Ferguson: Yes, Black is Back!

FERGUSON, MO—African people in Ferguson, Missouri and throughout the world and freedom loving people everywhere have come to understand that the August 9, 2014 police execution of Mike Brown was not an unusual occurrence.
Police murder of African people, especially young African men, is normal, and it is routine throughout the length and breadth of the United States.
It is this understanding of police violence and murder, and gross neglect for African life that brought thousands of people together from around the world on August 30, 2014 in Ferguson to show solidarity and support for the African community there; to fight for justice for Michael Brown; and to demand an end to our colonial relationship to the U.S. government, whose different police agencies are in our community as a standing occupying army.
Africans resist state aggression
The August 30, 2014 demonstration was called by grassroots organizers as a direct response to the execution of Michael Brown by Ferguson white cop Darren Wilson on August 9, 2014.
The demonstration also targeted the massive police and military response to local demonstrators who were demanding justice for Michael Brown.
But despite the calling out of the Missouri National Guard, the State Police, Ferguson police, and other police agencies, the people of Ferguson would not be denied the right to fight for their rights and freedom.
In the face of Armored Personnel Carriers, police dressed in camouflaged fatigues with assault rifles and the constant firing of tear gas canisters and rubber bullets, the people fought back night after night, after night.
More than Mike Brown
Mike Brown was 18-years-old and was preparing to start his first day of college the following Monday August 11. Brown and friend Dorian Johnson were stopped and confronted by Wilson.
As usual in our communities cops operate like they don’t have to have a reason to stop and frisk Africans and execute trumped up arrests.
According to witnesses of the murder, Wilson followed Brown down the street as he shot 10- 11 shots from his firearm with six of the bullets hitting Brown. The fatal shot was at the crown of Brown’s head.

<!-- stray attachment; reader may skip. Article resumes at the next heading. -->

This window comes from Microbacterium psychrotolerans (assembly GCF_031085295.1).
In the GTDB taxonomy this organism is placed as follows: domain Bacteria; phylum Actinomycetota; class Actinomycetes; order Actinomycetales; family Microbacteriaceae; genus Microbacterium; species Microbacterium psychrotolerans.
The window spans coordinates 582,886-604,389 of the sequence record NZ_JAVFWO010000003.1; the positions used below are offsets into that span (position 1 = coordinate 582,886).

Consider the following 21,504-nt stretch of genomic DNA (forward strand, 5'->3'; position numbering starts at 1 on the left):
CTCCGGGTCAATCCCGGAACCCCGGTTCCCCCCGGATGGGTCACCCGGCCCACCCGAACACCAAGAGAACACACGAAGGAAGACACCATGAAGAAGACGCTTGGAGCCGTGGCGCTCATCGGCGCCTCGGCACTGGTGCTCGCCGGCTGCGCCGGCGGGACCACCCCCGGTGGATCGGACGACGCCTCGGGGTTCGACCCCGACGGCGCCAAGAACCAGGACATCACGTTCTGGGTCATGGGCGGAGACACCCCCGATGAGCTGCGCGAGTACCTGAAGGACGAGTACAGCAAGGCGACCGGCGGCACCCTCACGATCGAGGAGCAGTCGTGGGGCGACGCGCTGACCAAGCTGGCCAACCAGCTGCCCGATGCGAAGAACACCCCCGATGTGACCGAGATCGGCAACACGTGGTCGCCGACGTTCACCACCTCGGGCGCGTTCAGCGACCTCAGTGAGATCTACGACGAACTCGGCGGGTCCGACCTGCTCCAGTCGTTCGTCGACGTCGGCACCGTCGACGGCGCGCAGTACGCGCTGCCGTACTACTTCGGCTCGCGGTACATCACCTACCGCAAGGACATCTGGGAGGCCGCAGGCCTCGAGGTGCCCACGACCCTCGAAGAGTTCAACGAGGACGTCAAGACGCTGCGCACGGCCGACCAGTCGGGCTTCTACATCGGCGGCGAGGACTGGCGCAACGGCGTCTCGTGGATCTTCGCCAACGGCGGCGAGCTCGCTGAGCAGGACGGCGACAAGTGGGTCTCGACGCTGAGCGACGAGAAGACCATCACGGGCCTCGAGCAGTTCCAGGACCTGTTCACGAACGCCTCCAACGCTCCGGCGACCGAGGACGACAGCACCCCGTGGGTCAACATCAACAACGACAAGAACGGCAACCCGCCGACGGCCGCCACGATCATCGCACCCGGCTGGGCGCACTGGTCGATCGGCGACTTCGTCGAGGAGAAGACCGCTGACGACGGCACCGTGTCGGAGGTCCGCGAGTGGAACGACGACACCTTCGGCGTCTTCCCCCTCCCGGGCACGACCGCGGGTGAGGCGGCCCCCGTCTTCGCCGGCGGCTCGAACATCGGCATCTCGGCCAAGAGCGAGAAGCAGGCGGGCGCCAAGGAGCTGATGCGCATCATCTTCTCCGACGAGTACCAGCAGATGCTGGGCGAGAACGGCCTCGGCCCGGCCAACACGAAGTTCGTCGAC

Brown, like most African victims of police killings and shootings, was unarmed. The African family sends our deepest condolences to the family of Mike Brown.
He is our brother and we must continue to fight against vicious police killings of African people under any circumstances.
The violence of the police force in Ferguson is typical of police organizations throughout the U.S.
Their mission is the same as any occuping military force. In this case the police are the first line of defense of private property, as it operates to protect the property of the haves against the have nots.
And as is typical, the forces of the occupying army do not live in the areas they police. None of Ferguson’s police live in Ferguson. In addition, out of a 54 person police force, only 3 are Africans.
Immunity for killer cops
It can’t be overstated that the police operates as a military force in the African community that keeps the people terrorized through police murder or the threat of imprisonment, which they often make good on. And they operate with immunity.
That is why Darren Wilson, the white cop who murdered Mike Brown, has yet to spend a day in jail. He is out on the streets with full pay.
One of the sticking points in negotiating U.S. troop’s continued occupation of Afghanistan was the question of immunity for U.S. soldiers for whatever atrocities or murders they commit against the Afghan people.
The U.S. wanted total immunity from Afghan prosecution just as its police in the African community of Ferguson here in the U.S. have total immunity from the African community prosecuting it for atrocities against us.
And what sets Ferguson apart is the valiant, open, broad day light resistance of the African masses. The people stood up with revolutionary fervor against local and state police and the Missouri National Guard. 
Just as the Afghans are kicking the U.S. out of Afghanistan, the African community of Ferguson, Missouri, in its gallant prolonged guerilla style warfare against the superior military force that was brought out against it, is a practical step in kicking out the U.S. police from our occupied community.
But, as the mostly young working class Africans fought pitch battles with the police, the class struggle within our oppressed community is a fight that African workers must make.
Ferguson and the African middle class
Before the Ferguson rebellion could get to the open enemies of African people, the people had to neutralize the African middle class or, petty bourgeois sellouts who had come in as first responders to calm the people down and and get us on our knees in prayer.
This middle class does not stand for the freedom of African workers. They are white power in black face. They stand for whatever can put money in their pockets.
Two of the first to report to Ferguson was the preacher Al Sharpton, who immediately got the Brown family in a prayer mode. Then he made African people equally at fault for violence against our people.
Along with Reverend Al was the lawyer Crump who was also Travon Martin’s family lawyer. The first pledge Crump coerced out of the Brown family was a commitment to non-violence.
Crump, in the mode of the Rodney King lawyers with the “Why we all just can’t get along” plea, insisted that Brown’s father denounce violence at his first public speech.
And there was the black State Police Captain, Ron Johnson, who they directed to march with the people. He says he “feels” our pain.
But nevertheless he would not stand for any violence, unless it was coming from the police. This is a guy who would do the Mansfield housing projects what Lt. William Caley did to My Lai village in Viet Nam – he would not hesitate to massacre us.